Katelaris C.H.,Campbelltown Hospital |
Katelaris C.H.,University of Western Sydney
Medicine Today | Year: 2013
HAE, AAE and ACE inhibitor-induced angioedema are rare forms of angioedema that should be considered in patients with angioedema without urticaria. Although angioedema associated with allergic or chronic idiopathic urticaria generally resolves with antihistamine treatment of the associated urticaria, these other forms have no or poor response to antihistamines, corticosteroids and adrenaline, and require other management. In patients with HAE, danazol and tranexamic acid are appropriate for prophylaxis, and C1 INH concentrates (expensive and not PBS listed), icatibant (PBS listed) and ecallantide (not available in Australia) are appropriate for the treatment of severe episodes. In patients with AAE, treatment of the underlying disease generally relieves symptoms. In patients with ACE inhibitor-induced angioedema, withdrawal of the ACE inhibitor and supportive management is appropriate, with intubation if necessary. Angiotensin receptor antagonists may be used as an alternative when ACE inhibitors are withdrawn.
Milne S.,Paediatric Alied Health Unit |
McDonald J.,Campbelltown Hospital |
Comino E.J.,University of New South Wales
Physical and Occupational Therapy in Pediatrics | Year: 2012
In response to concerns that the Bayley Scales of Infant and Toddler Development III (BSIDIII) underestimate delay in clinical populations, this study explores developmental quotient scores as an alternative to composite scores for these children. One hundred and twenty-two children aged ≤42 months, referred for diagnosis of developmental disability from January 2007 to May 2010, were assessed, and their composite and developmental quotient scores on each scale were compared. Composite scores identified only 22% (cognitive), 27% (motor), and 47.5% (language) of children as having a developmental disability. Developmental quotient scores were significantly lower than composite scores, giving rates of developmental disability of 56.6% (cognitive), 48.4% (motor), and 74.6% (language) and more closely matching both clinical impressions of delay and the proportions of those children who were also delayed on standardized tests of adaptive function. © 2012 Informa Healthcare USA, Inc.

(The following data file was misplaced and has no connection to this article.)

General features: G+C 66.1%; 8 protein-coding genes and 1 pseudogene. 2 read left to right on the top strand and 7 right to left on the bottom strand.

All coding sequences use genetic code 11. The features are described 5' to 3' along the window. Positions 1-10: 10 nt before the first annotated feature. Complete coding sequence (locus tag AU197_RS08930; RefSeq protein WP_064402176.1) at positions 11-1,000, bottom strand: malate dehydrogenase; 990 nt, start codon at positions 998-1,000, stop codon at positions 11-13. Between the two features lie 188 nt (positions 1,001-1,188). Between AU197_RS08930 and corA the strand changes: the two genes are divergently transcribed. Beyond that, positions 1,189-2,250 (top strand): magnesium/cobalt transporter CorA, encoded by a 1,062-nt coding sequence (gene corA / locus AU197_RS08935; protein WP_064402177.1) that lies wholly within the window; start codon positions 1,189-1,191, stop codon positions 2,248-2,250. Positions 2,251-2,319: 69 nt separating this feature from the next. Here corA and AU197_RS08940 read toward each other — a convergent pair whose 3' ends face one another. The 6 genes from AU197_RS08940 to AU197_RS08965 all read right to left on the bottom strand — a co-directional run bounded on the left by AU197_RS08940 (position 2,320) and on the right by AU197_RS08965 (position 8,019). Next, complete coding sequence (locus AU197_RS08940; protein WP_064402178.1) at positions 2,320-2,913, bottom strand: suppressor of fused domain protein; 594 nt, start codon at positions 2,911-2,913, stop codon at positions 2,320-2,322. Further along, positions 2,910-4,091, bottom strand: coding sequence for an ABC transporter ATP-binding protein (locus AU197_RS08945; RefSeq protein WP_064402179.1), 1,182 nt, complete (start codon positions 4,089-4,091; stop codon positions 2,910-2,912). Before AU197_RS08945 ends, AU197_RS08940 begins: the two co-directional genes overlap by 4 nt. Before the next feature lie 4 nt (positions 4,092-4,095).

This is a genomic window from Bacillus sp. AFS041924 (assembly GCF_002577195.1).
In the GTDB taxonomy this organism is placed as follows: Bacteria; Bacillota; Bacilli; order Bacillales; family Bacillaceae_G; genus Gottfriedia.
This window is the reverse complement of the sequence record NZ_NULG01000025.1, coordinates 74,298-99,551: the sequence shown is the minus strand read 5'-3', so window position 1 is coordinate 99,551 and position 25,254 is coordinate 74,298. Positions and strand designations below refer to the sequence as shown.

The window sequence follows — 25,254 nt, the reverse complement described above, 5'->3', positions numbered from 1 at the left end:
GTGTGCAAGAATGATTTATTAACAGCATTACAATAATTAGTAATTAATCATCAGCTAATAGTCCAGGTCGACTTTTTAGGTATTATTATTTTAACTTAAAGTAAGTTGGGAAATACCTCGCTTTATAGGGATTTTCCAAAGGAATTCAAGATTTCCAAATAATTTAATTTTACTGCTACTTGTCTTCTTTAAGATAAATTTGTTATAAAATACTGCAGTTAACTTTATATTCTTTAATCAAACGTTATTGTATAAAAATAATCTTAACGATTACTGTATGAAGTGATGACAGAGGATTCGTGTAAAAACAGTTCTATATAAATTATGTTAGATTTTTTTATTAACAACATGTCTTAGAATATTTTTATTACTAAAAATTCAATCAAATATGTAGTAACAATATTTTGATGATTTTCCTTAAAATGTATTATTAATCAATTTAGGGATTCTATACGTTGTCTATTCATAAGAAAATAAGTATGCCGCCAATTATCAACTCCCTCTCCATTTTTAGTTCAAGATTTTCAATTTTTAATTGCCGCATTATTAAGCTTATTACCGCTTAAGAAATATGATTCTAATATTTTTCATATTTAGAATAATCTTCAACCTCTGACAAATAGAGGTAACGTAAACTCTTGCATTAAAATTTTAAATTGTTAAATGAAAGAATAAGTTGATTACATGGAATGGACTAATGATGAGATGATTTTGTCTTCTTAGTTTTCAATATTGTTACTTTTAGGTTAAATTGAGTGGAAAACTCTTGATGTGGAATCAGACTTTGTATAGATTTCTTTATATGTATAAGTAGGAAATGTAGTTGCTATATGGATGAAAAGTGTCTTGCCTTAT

White L.,University of Wollongong |
Halpin A.,Wagga Wagga Base Hospital |
Turner M.,Wagga Wagga Base Hospital |
Wallace L.,Campbelltown Hospital
British Journal of Anaesthesia | Year: 2016
Background Ultrasound is a well-validated adjunct to central venous cannulation; however, previous reviews of ultrasound-guided radial artery cannulation have been inconclusive. The aim of this study was to assess the use of ultrasound in radial artery cannulation in adult and paediatric populations. Methods A systematic search of five major databases for all relevant articles published until November 2015 was conducted. Randomized controlled trials of radial artery cannulation with and without ultrasound guidance were included. All studies were assessed for level of evidence and risk of bias. Studies were grouped in adult and paediatric populations for each outcome. A meta-analysis was performed to analyse the data. Results Eleven randomized controlled trials (six adult and five paediatric) were found. In both the adult and paediatric populations, there was high-level evidence for significantly improved first-attempt success rate and number of attempts with the use of ultrasound guidance. Conclusions This is the first level one systematic review to demonstrate strong evidence for the use of ultrasound guidance in radial artery cannulation in adult and paediatric populations. In the adult population, ultrasound use significantly increased first-attempt success rate, which subsequently resulted in a significant reduction in the number of attempts. The benefits of ultrasound were also shown in the paediatric population, with a significant increase in first-attempt success rate and reduction in the number of attempts. The use of ultrasound as an adjunct to radial arterial cannulation should now be considered best practice. © 2016 The Author 2016. Published by Oxford University Press on behalf of the British Journal of Anaesthesia. All rights reserved.